The above supporting evidence makes a compelling case to keep the build-ship feedback loop tight, true and quick. And yet under time pressure, I find startup founders turning to outsourcing the creation aspects of their ideas to employees, other companies and even overseas. In other cases, they’ll share an underdeveloped startup idea with an exacting audience. I myself am not exempt. It seems to be another fallout of the prevalent startup culture that puts results before the process of discovery. Paradoxically, growing economic efficiency with every passing age only serves to underscore the act of creation.

Pune DIY, Tinkerers Meetup.

“What Did That Sound Like?”

Thomas Rhett on the Making of 'It Goes Like This'


Thomas Rhett on the Making of ‘It Goes Like This’. Photo credit Lunchbox LP.

Is Outsourcing Right for Startups?

A friend wrote to me and asked me should he outsource or not. Turns out a number of startups confront this question in the early days. Especially if there are concerns with respect to delivering software on time and within estimates. My answer doesn’t vary much and is shared below.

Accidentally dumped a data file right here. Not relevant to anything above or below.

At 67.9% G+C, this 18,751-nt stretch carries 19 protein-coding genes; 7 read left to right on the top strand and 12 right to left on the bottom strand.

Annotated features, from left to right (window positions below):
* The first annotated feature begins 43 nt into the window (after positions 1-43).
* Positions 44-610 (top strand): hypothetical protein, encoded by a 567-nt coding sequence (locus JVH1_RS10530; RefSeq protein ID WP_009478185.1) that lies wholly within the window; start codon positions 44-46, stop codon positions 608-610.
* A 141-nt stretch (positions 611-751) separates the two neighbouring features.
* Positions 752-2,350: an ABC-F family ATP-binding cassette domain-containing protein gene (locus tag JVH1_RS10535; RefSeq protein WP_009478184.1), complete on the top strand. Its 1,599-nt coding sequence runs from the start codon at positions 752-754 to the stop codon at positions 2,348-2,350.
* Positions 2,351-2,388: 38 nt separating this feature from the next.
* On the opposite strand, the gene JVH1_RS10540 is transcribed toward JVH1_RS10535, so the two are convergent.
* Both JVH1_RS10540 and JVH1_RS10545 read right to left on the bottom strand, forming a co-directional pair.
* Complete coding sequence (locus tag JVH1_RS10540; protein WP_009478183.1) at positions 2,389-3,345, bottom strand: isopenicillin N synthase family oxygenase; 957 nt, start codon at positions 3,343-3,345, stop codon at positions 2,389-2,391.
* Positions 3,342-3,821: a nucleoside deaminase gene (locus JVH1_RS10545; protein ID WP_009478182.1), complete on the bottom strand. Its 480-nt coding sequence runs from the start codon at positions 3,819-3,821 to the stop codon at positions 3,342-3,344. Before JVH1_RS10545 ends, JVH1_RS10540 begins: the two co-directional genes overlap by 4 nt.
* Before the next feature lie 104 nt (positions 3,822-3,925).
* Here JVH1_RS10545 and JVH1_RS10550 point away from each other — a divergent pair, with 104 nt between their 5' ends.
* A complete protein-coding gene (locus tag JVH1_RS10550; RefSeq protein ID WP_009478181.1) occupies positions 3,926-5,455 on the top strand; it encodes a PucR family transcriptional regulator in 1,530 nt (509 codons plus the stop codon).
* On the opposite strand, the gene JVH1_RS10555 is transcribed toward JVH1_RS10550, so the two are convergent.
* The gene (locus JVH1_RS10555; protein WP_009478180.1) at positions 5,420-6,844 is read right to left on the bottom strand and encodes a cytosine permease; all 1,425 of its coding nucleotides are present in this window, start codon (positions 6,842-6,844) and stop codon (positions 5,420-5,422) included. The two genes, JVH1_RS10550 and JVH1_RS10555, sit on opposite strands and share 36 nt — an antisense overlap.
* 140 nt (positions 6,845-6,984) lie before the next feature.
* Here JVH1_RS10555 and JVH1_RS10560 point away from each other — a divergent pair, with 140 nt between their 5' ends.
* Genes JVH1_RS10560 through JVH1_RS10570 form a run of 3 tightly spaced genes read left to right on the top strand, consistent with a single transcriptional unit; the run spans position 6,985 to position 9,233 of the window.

Its unrealistic to expect an outsourcing team to have the same level of ownership and I believe that most conflicts arise out of mismatched expectations. Which is also why startups seldom choose to go down the outsourcing route if they have a choice to put together their own team instead. Writing software is a creative pursuit; its pretty challenging to get precisely what you ask for due to the lossy nature of communication.
I will always recommend putting together the best team over outsourcing. Let’s assume we’re going down the outsourcing route:
Do they want the business – yes? I’ll only recommend an outsourced company if I’ve either worked directly with them, or if a colleague I know well has worked with one. I don’t think an outsourced company will go out of the way to scam you on the project or anything like that as it will make an obvious impact on their ability and reputation to deliver to west coast customers.